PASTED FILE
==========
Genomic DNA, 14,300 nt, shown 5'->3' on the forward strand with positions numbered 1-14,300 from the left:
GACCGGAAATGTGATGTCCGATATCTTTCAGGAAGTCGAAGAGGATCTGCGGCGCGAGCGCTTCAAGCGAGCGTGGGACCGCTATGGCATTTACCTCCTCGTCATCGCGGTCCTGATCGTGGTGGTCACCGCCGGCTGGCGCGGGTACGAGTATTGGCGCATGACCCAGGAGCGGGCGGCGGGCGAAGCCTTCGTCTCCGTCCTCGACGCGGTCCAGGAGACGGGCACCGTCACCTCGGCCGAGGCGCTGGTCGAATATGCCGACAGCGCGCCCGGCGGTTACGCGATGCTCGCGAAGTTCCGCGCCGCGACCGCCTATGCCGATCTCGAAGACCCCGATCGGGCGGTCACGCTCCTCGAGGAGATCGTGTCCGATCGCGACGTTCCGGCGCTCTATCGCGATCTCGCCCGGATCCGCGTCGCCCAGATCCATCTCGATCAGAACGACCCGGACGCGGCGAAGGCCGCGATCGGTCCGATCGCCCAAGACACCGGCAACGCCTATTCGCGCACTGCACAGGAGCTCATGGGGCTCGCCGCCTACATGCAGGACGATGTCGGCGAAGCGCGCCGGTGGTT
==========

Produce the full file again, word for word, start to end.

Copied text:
Genomic DNA, 14,300 nt, shown 5'->3' on the forward strand with positions numbered 1-14,300 from the left:
GACCGGAAATGTGATGTCCGATATCTTTCAGGAAGTCGAAGAGGATCTGCGGCGCGAGCGCTTCAAGCGAGCGTGGGACCGCTATGGCATTTACCTCCTCGTCATCGCGGTCCTGATCGTGGTGGTCACCGCCGGCTGGCGCGGGTACGAGTATTGGCGCATGACCCAGGAGCGGGCGGCGGGCGAAGCCTTCGTCTCCGTCCTCGACGCGGTCCAGGAGACGGGCACCGTCACCTCGGCCGAGGCGCTGGTCGAATATGCCGACAGCGCGCCCGGCGGTTACGCGATGCTCGCGAAGTTCCGCGCCGCGACCGCCTATGCCGATCTCGAAGACCCCGATCGGGCGGTCACGCTCCTCGAGGAGATCGTGTCCGATCGCGACGTTCCGGCGCTCTATCGCGATCTCGCCCGGATCCGCGTCGCCCAGATCCATCTCGATCAGAACGACCCGGACGCGGCGAAGGCCGCGATCGGTCCGATCGCCCAAGACACCGGCAACGCCTATTCGCGCACTGCACAGGAGCTCATGGGGCTCGCCGCCTACATGCAGGACGATGTCGGCGAAGCGCGCCGGTGGTT